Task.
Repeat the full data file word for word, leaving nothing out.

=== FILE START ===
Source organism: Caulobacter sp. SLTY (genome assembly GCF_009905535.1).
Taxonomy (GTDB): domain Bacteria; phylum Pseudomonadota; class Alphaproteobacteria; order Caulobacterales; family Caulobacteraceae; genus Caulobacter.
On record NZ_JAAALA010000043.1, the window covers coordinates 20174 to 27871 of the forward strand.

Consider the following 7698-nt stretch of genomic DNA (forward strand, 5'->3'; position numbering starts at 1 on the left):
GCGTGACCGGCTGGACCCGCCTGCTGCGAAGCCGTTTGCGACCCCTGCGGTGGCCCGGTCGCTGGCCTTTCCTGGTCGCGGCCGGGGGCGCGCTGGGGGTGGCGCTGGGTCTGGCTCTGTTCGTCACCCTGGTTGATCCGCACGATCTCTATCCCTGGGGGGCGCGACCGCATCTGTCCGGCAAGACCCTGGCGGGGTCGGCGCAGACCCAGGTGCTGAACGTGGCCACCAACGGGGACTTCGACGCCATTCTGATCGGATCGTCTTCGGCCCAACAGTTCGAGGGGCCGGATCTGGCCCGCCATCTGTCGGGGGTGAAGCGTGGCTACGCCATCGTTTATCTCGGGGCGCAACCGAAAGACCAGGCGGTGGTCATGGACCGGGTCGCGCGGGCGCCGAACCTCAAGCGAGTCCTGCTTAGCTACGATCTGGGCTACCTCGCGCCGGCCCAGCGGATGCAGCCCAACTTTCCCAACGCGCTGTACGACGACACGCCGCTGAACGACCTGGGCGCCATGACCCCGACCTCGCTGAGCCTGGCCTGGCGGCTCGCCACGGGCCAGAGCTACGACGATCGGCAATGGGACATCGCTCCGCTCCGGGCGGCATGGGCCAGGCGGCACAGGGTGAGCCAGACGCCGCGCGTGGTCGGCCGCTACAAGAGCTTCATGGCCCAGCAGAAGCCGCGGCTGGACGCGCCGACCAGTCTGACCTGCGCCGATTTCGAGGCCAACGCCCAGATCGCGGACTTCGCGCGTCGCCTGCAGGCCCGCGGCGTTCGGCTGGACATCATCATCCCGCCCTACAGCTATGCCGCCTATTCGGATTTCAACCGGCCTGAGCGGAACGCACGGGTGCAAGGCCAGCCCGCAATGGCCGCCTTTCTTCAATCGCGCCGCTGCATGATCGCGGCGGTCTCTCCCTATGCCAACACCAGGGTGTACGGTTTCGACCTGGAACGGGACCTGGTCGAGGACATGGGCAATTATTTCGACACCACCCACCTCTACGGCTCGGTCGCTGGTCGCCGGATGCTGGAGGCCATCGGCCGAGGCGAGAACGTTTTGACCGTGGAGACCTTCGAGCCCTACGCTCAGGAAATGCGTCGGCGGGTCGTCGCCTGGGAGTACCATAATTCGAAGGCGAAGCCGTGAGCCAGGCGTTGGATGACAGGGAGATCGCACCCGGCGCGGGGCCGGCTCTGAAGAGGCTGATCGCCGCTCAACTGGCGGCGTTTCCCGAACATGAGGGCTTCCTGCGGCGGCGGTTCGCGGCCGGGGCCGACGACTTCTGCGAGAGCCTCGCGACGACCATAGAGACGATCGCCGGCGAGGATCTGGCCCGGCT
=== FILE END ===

Source organism: Caulobacter sp. SLTY (genome assembly GCF_009905535.1).
Taxonomy (GTDB): domain Bacteria; phylum Pseudomonadota; class Alphaproteobacteria; order Caulobacterales; family Caulobacteraceae; genus Caulobacter.
On record NZ_JAAALA010000043.1, the window covers coordinates 20174 to 27871 of the forward strand.

Consider the following 7698-nt stretch of genomic DNA (forward strand, 5'->3'; position numbering starts at 1 on the left):
GCGTGACCGGCTGGACCCGCCTGCTGCGAAGCCGTTTGCGACCCCTGCGGTGGCCCGGTCGCTGGCCTTTCCTGGTCGCGGCCGGGGGCGCGCTGGGGGTGGCGCTGGGTCTGGCTCTGTTCGTCACCCTGGTTGATCCGCACGATCTCTATCCCTGGGGGGCGCGACCGCATCTGTCCGGCAAGACCCTGGCGGGGTCGGCGCAGACCCAGGTGCTGAACGTGGCCACCAACGGGGACTTCGACGCCATTCTGATCGGATCGTCTTCGGCCCAACAGTTCGAGGGGCCGGATCTGGCCCGCCATCTGTCGGGGGTGAAGCGTGGCTACGCCATCGTTTATCTCGGGGCGCAACCGAAAGACCAGGCGGTGGTCATGGACCGGGTCGCGCGGGCGCCGAACCTCAAGCGAGTCCTGCTTAGCTACGATCTGGGCTACCTCGCGCCGGCCCAGCGGATGCAGCCCAACTTTCCCAACGCGCTGTACGACGACACGCCGCTGAACGACCTGGGCGCCATGACCCCGACCTCGCTGAGCCTGGCCTGGCGGCTCGCCACGGGCCAGAGCTACGACGATCGGCAATGGGACATCGCTCCGCTCCGGGCGGCATGGGCCAGGCGGCACAGGGTGAGCCAGACGCCGCGCGTGGTCGGCCGCTACAAGAGCTTCATGGCCCAGCAGAAGCCGCGGCTGGACGCGCCGACCAGTCTGACCTGCGCCGATTTCGAGGCCAACGCCCAGATCGCGGACTTCGCGCGTCGCCTGCAGGCCCGCGGCGTTCGGCTGGACATCATCATCCCGCCCTACAGCTATGCCGCCTATTCGGATTTCAACCGGCCTGAGCGGAACGCACGGGTGCAAGGCCAGCCCGCAATGGCCGCCTTTCTTCAATCGCGCCGCTGCATGATCGCGGCGGTCTCTCCCTATGCCAACACCAGGGTGTACGGTTTCGACCTGGAACGGGACCTGGTCGAGGACATGGGCAATTATTTCGACACCACCCACCTCTACGGCTCGGTCGCTGGTCGCCGGATGCTGGAGGCCATCGGCCGAGGCGAGAACGTTTTGACCGTGGAGACCTTCGAGCCCTACGCTCAGGAAATGCGTCGGCGGGTCGTCGCCTGGGAGTACCATAATTCGAAGGCGAAGCCGTGAGCCAGGCGTTGGATGACAGGGAGATCGCACCCGGCGCGGGGCCGGCTCTGAAGAGGCTGATCGCCGCTCAACTGGCGGCGTTTCCCGAACATGAGGGCTTCCTGCGGCGGCGGTTCGCGGCCGGGGCCGACGACTTCTGCGAGAGCCTCGCGACGACCATAGAGACGATCGCCGGCGAGGATCTGGCCCGGCT